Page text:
“It’s tough to make predictions, especially about the future,” the saying goes. A year ago, few would have anticipated how rising interest rates would abruptly halt buyout activity in the second half of 2022, given the turbocharged activity of the first half. The question that has haunted private equity as we moved into 2023 was whether buyouts would go through a mild correction or if the industry would once again face the type of collapse it endured in 2007-2008.
Here’s where we find ourselves as we look back at Q1 2023.
A tale of two sizes
2022 was complicated for PE fundraising.
The total capital raised, $361.1B, is almost identical to 2021’s scorching $362.9B. But the total fund count plummeted from 790 to 497. This indicates that LPs are moving their commitments to bigger, more experienced firms with a track record of survival through earlier downturns. For instance, Bain found that megafunds (more than $5 billion) accounted for 57% of global capital raised in 2022. Meanwhile, first-time funds raised only 4% and not even half (48%) reached their target size. Pitchbook found almost the same for U.S. funds: those larger than $5 billion raised 52% of 2022’s capital, and for funds less than $100 million: they raised barely 2%.
As we end Q1, 73 funds have closed, raising $66.8B. Only two megafunds closed this past quarter, but 14 megafunds from 2022 are seeking to close at some point this year.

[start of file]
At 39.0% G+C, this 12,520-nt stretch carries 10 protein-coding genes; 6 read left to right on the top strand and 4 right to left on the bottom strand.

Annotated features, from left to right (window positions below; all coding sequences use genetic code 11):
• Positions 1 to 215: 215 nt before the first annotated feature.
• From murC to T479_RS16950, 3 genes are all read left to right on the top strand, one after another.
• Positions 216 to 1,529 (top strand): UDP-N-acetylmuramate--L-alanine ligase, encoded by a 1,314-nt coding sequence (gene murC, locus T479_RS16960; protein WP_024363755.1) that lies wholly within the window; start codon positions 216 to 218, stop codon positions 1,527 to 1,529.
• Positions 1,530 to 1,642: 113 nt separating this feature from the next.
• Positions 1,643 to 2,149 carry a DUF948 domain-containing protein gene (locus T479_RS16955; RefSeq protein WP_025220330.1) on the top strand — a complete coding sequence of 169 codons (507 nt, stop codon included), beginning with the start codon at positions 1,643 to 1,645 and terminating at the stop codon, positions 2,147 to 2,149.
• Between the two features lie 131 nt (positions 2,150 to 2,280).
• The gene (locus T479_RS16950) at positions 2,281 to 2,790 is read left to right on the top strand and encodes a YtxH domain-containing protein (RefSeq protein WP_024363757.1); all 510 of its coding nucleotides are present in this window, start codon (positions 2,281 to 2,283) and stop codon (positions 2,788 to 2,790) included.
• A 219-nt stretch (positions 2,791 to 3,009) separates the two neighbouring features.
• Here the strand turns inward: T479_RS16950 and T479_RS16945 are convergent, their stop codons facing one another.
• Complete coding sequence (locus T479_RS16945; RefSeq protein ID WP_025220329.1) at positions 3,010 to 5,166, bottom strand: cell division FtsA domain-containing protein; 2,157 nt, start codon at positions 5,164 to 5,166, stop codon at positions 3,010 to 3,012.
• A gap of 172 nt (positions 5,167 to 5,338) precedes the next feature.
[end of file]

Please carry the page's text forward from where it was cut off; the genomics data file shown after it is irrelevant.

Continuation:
What is going on with exits?
Part of the reason that fundraising has slipped is that exit activity, both IPOs and M&As, has fallen off sharply. According to Pitchbook Quantitative Perspectives / US Market Insights, Q3 2022, roughly 80% of PE’s capital comes from reinvested distributions, and the second half of 2022 was the slowest for exits since the pandemic. Looking back, most PE GPs chose to hold on to their portfolio companies instead of exiting them at lower valuations, hoping for a rebound later this year.
Pitchbook data shows 1,341 exits generated a total of $321.8B. While this is far off the record-breaking numbers of 2022, the activity is in-line with pre-pandemic levels. However, given that YoY exit value declined by 33.9%, Q1 2023 marks the lowest exit value since Q2 2022.
Preqin points out this could be caused by a significant mismatch in expectations: “Buyers [of assets, whether companies or fund positions] want discounts of between 60% and 70%, while sellers aren’t interested in conversations about numbers that start with less than an eight. As one [industry observer] noted, ‘90 is the new par’.”
In 2022, IPOs fell precipitously in both deal count and value—only 42 U.S. LBO-and VC-backed companies went public in 2022, 30% of 2019’s total of 120. The trend continued into 2023, with just four IPOs of U.S. PE-backed companies in Q1.
“The collapse of the IPO market reflects the overall malaise of public markets,” adds Account Director John Aldrich. “Because of the delay with which PE funds are revalued to reflect market conditions, LPs appear to be over-allocated to buyouts thanks to the denominator effect, further depressing their interest in investing in these funds.” According to Preqin, 60% of the surveyed LPs also expect buyout performance to fall over the year as firms eventually revalue their holdings.
Deal activity is a mixed bag